Living in the Pacific Northwest, I am sorely tempted to say that I am sick of rain. Gray skies, constant drizzle, puddles everywhere, sodden earth that slips and slides creating minor difficulties at least, and at worst - havoc. Rivers and lakes have swollen, flooded, and created no end of heartache for those who live too near them. What began before Christmas continues into February, and I’m ready to cry “Uncle”!
A few years ago we had a new metal roof installed, so it no longer leaks - mostly. We still have a few problem areas on our kitchen and living room ceilings, probably the result of poorly-suited skylights. We think we have it figured out now, but the next repairs with be the third (fourth? fifth?) go-round, so all bets are off. We’re fortunate in that we’ve never had a problem in our basement, however. All in all, our water problems are relatively minor.
Ironically, since moving here 30 years ago, we’ve tried never to waste the water that we use. That means doing only full loads of clothes and dishes, not letting water run longer than necessary, flow restrictors on all faucets, limited toilet flushings at night. Large amounts of water left from canning or other uses are carried outside to water protected flower beds or potted plants. Sounds a bit eccentric, I know, but there is a legitimate reason.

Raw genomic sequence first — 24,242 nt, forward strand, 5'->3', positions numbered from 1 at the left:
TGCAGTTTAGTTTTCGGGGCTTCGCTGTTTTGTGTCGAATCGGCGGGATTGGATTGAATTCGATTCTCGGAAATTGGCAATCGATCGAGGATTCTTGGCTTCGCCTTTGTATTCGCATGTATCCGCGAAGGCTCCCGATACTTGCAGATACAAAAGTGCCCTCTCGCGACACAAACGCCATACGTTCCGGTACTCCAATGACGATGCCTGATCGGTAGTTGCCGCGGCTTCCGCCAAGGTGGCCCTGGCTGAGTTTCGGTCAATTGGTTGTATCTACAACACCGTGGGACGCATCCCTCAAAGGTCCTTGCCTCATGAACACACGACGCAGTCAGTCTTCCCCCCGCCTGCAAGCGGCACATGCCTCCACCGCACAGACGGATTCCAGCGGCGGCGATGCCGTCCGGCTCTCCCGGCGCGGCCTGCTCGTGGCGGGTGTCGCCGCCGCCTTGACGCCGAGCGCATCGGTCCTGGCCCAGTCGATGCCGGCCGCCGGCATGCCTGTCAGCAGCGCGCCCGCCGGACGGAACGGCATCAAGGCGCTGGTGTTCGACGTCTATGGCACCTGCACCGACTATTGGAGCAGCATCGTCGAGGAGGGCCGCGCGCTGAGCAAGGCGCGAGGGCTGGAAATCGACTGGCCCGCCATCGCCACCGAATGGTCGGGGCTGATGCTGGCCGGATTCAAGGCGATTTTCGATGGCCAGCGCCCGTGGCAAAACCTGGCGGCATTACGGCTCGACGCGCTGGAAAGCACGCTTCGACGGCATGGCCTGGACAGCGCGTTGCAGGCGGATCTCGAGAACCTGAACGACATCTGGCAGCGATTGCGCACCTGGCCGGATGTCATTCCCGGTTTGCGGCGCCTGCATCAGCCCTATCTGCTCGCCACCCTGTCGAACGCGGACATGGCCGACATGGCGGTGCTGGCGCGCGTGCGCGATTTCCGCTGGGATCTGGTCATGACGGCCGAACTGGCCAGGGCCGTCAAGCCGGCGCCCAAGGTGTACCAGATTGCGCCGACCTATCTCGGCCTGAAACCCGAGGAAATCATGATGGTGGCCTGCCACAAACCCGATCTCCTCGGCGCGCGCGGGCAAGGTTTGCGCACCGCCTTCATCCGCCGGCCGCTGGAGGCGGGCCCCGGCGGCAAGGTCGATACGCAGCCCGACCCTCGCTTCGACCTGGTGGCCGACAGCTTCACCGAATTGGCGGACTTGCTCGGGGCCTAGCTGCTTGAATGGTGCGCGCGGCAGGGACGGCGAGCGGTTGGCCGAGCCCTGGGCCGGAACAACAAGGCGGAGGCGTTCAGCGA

As young married, we lived at a 7,400 feet altitude in a rural area of Colorado. Our well was not very deep and recovered slowly when drained. Consequently, we soon learned never to wash more than one load of clothes a day. We had no dryer, so that single load was hung outdoors or draped inside in the winter. No dishwasher either, so dishes were also done in one washing. We adapted - water was seldom, if ever, simply allowed to run.
In Idaho, our well was deep but it was old and its pipe corroded, so the pump could only be lowered so far. One year, a severe drought lowered the water table so that the pump could no longer reach it. A kind neighbor ran a long hose from their house to ours, so we could survive until a new well was drilled. Drilling began, but it was not long before they hit a problem - a huge boulder. Slowly, the drill pounded through what proved to be 20 feet of solid granite. I remember the awful THUD - THUD shaking the whole house, as dollar signs flashed before my eyes. Our savings were small and there was no guarantee that another boulder did not lie beneath that one. Luckily, there was only one and eventually we had ample, sweet-flowing water. Our bank account was much less, but as the saying goes “it was only money”...
We have not lived in a true desert, nor ever been totally without access to water. But we have learned that it is not always easy to come by. Nor should it be taken for granted, ever. Try going just one day without it - no brushing your teeth, bathing, laundry, dish washing, flushing, coffee, tea, milk or soda, No wine. Try two days, three, or more....
I am tired of rain, but I will not complain.
Water is far too precious.